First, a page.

Wyoming Church Regains Strength After Decline

Cheryl Chaney teaches a child in North Cheyenne Baptist Church’s preschool division. North Cheyenne Baptist Church submitted photo

North Cheyenne Baptist Church never lost its missions focus during a rough decade that saw worship attendance dwindle from 181 to 30. Once considered one of the strongest in Wyoming, the church is regaining its strength.

Daniel Brubeck, pastor of the church since August 2016, told Baptist Press he takes no credit for the 11 percent of North Cheyenne’s undesignated income being allocated to missions through the Southern Baptist Convention Cooperative Program.

“That was in place when I got here,” Brubeck said. “Our church has a tradition of supporting the Cooperative Program and I don’t think you could change that without some problems.”

For many years, North Cheyenne Baptist gave in excess of 15 percent to missions through the Cooperative Program, the way Southern Baptists work together in state conventions and around the world. Contributions reached a high of 18 percent in 1993.

“CP is one of our strengths as a denomination,” Brubeck said. “As the saying goes, many hands make light work. As one church, we can’t focus on everything ourselves, but with the Cooperative Program together with the other churches in the SBC, we can have all these different ministries emphasizing different things that one church just couldn’t do on its own.”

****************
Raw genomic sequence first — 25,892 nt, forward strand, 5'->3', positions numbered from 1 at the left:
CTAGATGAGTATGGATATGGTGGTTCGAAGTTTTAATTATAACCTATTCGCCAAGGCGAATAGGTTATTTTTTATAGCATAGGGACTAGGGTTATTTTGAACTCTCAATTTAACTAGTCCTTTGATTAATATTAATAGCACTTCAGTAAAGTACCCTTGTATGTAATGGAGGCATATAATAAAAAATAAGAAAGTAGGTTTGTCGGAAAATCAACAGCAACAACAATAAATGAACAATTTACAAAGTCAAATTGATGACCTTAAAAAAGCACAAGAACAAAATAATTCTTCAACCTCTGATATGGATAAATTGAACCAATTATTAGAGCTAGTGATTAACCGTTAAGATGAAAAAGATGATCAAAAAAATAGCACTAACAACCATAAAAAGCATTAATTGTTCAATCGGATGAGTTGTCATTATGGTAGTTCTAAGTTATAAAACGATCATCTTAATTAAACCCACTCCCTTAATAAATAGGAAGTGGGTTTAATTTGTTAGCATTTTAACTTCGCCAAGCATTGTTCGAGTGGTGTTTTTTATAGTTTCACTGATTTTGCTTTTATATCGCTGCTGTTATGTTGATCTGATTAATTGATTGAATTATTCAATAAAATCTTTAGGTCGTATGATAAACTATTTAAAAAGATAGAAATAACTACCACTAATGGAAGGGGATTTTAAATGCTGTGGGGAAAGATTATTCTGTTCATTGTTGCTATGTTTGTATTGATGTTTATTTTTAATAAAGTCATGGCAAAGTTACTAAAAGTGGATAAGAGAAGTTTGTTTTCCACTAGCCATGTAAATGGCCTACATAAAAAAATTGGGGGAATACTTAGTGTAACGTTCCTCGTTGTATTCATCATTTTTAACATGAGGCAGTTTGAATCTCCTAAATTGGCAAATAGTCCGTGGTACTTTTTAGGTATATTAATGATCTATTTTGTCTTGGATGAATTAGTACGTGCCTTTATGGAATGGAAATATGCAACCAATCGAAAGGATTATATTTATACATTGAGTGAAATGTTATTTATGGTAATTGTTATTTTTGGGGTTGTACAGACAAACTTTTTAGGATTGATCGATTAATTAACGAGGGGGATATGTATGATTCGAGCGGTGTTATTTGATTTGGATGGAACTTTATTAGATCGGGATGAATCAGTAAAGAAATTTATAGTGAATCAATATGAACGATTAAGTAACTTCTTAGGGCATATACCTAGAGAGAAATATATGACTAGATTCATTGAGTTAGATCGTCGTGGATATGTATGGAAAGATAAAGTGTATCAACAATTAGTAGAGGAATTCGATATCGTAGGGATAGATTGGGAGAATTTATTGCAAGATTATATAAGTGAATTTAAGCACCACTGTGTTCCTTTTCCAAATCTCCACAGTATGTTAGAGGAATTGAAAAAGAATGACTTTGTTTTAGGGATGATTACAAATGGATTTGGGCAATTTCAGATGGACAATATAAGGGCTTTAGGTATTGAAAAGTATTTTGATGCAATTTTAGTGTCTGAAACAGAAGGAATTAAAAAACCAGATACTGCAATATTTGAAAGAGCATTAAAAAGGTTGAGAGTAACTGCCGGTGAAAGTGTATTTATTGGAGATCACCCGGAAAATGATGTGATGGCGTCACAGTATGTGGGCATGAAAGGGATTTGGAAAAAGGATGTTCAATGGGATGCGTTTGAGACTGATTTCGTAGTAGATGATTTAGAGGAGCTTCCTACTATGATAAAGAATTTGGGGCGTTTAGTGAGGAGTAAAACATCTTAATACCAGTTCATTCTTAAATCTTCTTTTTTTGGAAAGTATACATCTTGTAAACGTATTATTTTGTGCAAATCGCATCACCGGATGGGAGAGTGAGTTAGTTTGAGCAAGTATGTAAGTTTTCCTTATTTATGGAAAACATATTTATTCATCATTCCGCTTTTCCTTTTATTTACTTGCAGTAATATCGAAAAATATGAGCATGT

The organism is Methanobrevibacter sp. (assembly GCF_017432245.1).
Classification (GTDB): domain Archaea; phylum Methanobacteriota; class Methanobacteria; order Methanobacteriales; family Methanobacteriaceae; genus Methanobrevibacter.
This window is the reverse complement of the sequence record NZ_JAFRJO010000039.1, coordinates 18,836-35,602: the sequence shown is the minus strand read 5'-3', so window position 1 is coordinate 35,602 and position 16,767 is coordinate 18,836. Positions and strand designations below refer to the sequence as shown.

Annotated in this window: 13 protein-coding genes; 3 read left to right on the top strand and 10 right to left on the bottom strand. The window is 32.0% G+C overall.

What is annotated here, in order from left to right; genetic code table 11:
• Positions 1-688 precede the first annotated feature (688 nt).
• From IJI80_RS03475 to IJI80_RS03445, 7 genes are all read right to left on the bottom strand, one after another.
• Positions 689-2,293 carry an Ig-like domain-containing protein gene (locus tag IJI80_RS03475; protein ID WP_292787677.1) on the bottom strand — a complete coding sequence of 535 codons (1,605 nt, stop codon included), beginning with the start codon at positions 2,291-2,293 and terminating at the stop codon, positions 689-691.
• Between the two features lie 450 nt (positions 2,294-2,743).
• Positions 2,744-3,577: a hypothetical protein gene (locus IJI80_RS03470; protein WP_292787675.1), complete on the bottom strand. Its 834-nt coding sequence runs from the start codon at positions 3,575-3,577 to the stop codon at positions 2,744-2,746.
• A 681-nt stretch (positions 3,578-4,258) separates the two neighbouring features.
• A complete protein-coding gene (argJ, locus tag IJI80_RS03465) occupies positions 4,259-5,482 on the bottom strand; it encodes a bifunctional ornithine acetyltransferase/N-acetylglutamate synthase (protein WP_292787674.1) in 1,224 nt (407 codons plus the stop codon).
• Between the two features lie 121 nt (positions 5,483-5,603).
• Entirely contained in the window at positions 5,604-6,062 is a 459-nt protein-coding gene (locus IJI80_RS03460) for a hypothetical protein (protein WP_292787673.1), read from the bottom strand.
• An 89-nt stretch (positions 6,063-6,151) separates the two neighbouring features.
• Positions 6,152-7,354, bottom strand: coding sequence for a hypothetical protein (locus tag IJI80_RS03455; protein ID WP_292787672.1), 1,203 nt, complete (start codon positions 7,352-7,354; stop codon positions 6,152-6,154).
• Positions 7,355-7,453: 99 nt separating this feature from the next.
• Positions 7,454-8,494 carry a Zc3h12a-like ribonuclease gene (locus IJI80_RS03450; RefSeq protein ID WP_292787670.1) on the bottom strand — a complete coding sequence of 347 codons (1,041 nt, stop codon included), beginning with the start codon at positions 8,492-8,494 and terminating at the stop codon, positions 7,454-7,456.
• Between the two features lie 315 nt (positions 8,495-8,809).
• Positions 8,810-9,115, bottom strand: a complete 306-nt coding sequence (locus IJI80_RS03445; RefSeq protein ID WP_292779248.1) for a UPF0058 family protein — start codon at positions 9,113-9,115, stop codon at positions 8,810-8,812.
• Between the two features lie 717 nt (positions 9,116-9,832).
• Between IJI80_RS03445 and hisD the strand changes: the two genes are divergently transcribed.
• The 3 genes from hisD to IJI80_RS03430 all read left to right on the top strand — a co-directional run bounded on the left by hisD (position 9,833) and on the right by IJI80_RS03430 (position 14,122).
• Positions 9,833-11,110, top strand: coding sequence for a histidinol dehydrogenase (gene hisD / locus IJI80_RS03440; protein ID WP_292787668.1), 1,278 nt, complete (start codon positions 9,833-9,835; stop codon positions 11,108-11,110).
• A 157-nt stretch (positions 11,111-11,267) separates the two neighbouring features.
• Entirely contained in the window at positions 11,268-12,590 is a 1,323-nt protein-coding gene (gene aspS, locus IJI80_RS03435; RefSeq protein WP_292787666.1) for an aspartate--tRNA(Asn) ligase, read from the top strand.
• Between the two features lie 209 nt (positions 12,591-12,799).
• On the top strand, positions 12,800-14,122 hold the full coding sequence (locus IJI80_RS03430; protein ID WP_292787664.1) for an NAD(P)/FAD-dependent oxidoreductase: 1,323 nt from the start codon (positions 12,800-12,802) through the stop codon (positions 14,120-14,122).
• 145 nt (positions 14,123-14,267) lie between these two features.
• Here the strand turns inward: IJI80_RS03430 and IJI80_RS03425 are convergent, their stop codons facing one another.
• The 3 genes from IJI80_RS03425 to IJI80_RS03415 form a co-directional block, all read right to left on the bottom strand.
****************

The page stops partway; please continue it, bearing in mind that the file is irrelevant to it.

Brubeck benefited from the Cooperative Program during 14 years of service as an overseas missionary with the International Mission Board. Non-Southern Baptist missionaries had to return to the U.S. and raise funding on their own to support their work, he said.

“They had to concentrate their speaking engagements on churches able to make sizable donations to their ministry,” he said. “With the Cooperative Program, when we’d be on furlough, we didn’t have to think about that. We would speak anywhere to thank people … even in the smallest churches for giving to missions through the Cooperative Program and the Lottie Moon Christmas Offering.”

Brubeck uses the same strategic missional thinking in Cheyenne that he used overseas.

“The majority of what I did was training people in ministry so after I’m gone the work continues,” he said. “As a missionary, you’re always trying to work yourself out of a job, to raise up leadership in the local church, and have them be able to take over and be less dependent on you.”

When Brubeck arrived at North Cheyenne Baptist, he found a remnant that had remained faithful through difficult times. The church had shrunk considerably but had been saved in many ways by interim pastor David Barker, who played a key role in reorganizing the church and keeping it going, according to Brubeck.

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Source: Baptist Press